When Flowers Alone May Be Used And When Leaves Only
( Originally Published 1913 )
THE best form in flower arrangement is to have both flowers and leaves; but there are flowers which may be arranged alone. These are the flowers on which the leaves come first and go before the flower blooms. In Japan these are principally natsu suisen, or summer narcissus, and a red wild flower called shiba. Such flowers may be arranged without leaves.
In the case of the trees and shrubs which come into blossom before they leaf, as our cherry, the prominent parts of the arrangement, Heaven and Man, should be blossoms, and the Ieaves put in only for Earth. If it is an arrangement where attributes are used, make them of the Ieaves and have the three main principles of Heaven, Man, and Earth of the blossoms.
When a plant or tree Ieafs out before blossoming, then the leaves must predominate in an arrangement which should have only a few blossoms, and these placed in the unimportant places.
For arrangements of Ieaves only, baran - or aspidistra as we call it - is much used. It can be had at all seasons and makes one of the most perfect arrangements, as the Iines can be made so distinct with its long, slender Ieaves. They are also easily bent with the hand.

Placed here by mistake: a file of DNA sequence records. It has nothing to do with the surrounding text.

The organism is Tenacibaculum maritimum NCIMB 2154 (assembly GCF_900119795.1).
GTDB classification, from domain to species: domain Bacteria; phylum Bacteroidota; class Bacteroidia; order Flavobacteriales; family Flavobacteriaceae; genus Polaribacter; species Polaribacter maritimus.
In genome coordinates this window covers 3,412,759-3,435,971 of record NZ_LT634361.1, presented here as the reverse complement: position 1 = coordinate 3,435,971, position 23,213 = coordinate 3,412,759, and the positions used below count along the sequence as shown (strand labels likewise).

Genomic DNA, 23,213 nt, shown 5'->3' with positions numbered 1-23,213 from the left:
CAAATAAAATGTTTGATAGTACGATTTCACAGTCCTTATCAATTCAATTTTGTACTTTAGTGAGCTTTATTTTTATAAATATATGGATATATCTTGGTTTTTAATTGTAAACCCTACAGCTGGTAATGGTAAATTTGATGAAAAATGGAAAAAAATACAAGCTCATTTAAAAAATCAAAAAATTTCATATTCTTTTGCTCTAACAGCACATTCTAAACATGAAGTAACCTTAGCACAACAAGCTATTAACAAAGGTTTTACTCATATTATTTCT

You will see that in nearly all arrangements of aspidistra one leaf is curled up. This is supposed to contain an insect. One Ieaf that is wormeaten or torn is considered desirable and thought to make the arrangement more natural, as there is seldom in nature a plant without one imperfect leaf.
Working with aspidistra is excellent practise for a beginner. Its leaves, being easily bent, do not require such patience to bring into the correct curves, and the stems are readily brought together at the base. In its arrangement also, faults are quickly recognized and easily corrected. Therefore I give many different examples of arrangements of aspidistra.
It is arranged on the same principles as all other plants, but with it you will find that Heaven usuaIIy folds around its attribute. These two should be tied together, as shown in the cut below, and left tied over night.
The curled leaf is made by putting the extreme point of the leaf around a small stem and roIIing it up in the palms of your hands for a few minutes.
Then let go of it; this will make a loose roll. Should you wish it very tight and small, roll as tight as possible, then puII the stick out and put a pin or two through to hold the curl in place. The pins may be left in over night and will in no way injure the leaf.
Aspidistra is one of the few plants arranged not entirely according to its natural growth, but the nature of its growth is improved upon - art here aiding nature.